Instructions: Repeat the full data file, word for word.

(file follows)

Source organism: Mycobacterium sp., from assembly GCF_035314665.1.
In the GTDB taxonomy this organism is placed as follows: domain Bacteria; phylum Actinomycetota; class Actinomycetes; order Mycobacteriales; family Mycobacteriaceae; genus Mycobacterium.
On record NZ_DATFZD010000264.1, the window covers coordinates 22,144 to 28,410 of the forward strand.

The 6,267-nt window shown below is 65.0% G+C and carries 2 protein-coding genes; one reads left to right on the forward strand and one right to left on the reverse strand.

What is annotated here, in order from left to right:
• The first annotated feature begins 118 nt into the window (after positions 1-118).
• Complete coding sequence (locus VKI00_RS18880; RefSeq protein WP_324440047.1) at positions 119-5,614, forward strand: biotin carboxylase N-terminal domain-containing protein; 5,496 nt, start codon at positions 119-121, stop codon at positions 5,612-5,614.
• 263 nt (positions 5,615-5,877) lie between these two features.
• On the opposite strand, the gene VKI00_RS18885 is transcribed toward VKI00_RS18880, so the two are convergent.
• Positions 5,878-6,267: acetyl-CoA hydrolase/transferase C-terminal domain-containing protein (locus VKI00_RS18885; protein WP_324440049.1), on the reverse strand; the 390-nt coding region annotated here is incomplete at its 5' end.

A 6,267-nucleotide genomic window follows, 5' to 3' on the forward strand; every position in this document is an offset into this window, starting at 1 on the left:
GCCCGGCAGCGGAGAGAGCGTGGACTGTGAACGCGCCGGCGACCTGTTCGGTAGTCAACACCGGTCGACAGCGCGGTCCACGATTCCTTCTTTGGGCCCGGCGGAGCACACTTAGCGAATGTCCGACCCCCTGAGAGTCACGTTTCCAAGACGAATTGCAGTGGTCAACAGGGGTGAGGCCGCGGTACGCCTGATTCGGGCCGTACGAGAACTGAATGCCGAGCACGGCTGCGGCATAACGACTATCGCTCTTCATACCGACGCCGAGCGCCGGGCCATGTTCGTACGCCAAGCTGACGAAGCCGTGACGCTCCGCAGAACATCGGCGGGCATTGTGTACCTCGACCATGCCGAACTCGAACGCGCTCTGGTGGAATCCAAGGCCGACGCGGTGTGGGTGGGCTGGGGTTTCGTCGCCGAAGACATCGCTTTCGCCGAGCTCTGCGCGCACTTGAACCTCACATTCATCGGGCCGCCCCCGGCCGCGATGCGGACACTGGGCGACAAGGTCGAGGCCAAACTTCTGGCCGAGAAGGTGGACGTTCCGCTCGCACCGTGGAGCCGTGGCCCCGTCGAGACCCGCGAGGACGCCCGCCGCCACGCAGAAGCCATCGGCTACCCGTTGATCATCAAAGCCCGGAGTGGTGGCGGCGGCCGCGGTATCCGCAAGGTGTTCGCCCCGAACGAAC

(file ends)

Source organism: Mycobacterium sp., from assembly GCF_035314665.1.
In the GTDB taxonomy this organism is placed as follows: domain Bacteria; phylum Actinomycetota; class Actinomycetes; order Mycobacteriales; family Mycobacteriaceae; genus Mycobacterium.
On record NZ_DATFZD010000264.1, the window covers coordinates 22,144 to 28,410 of the forward strand.

The 6,267-nt window shown below is 65.0% G+C and carries 2 protein-coding genes; one reads left to right on the forward strand and one right to left on the reverse strand.

What is annotated here, in order from left to right:
• The first annotated feature begins 118 nt into the window (after positions 1-118).
• Complete coding sequence (locus VKI00_RS18880; RefSeq protein WP_324440047.1) at positions 119-5,614, forward strand: biotin carboxylase N-terminal domain-containing protein; 5,496 nt, start codon at positions 119-121, stop codon at positions 5,612-5,614.
• 263 nt (positions 5,615-5,877) lie between these two features.
• On the opposite strand, the gene VKI00_RS18885 is transcribed toward VKI00_RS18880, so the two are convergent.
• Positions 5,878-6,267: acetyl-CoA hydrolase/transferase C-terminal domain-containing protein (locus VKI00_RS18885; protein WP_324440049.1), on the reverse strand; the 390-nt coding region annotated here is incomplete at its 5' end.

A 6,267-nucleotide genomic window follows, 5' to 3' on the forward strand; every position in this document is an offset into this window, starting at 1 on the left:
GCCCGGCAGCGGAGAGAGCGTGGACTGTGAACGCGCCGGCGACCTGTTCGGTAGTCAACACCGGTCGACAGCGCGGTCCACGATTCCTTCTTTGGGCCCGGCGGAGCACACTTAGCGAATGTCCGACCCCCTGAGAGTCACGTTTCCAAGACGAATTGCAGTGGTCAACAGGGGTGAGGCCGCGGTACGCCTGATTCGGGCCGTACGAGAACTGAATGCCGAGCACGGCTGCGGCATAACGACTATCGCTCTTCATACCGACGCCGAGCGCCGGGCCATGTTCGTACGCCAAGCTGACGAAGCCGTGACGCTCCGCAGAACATCGGCGGGCATTGTGTACCTCGACCATGCCGAACTCGAACGCGCTCTGGTGGAATCCAAGGCCGACGCGGTGTGGGTGGGCTGGGGTTTCGTCGCCGAAGACATCGCTTTCGCCGAGCTCTGCGCGCACTTGAACCTCACATTCATCGGGCCGCCCCCGGCCGCGATGCGGACACTGGGCGACAAGGTCGAGGCCAAACTTCTGGCCGAGAAGGTGGACGTTCCGCTCGCACCGTGGAGCCGTGGCCCCGTCGAGACCCGCGAGGACGCCCGCCGCCACGCAGAAGCCATCGGCTACCCGTTGATCATCAAAGCCCGGAGTGGTGGCGGCGGCCGCGGTATCCGCAAGGTGTTCGCCCCGAACGAAC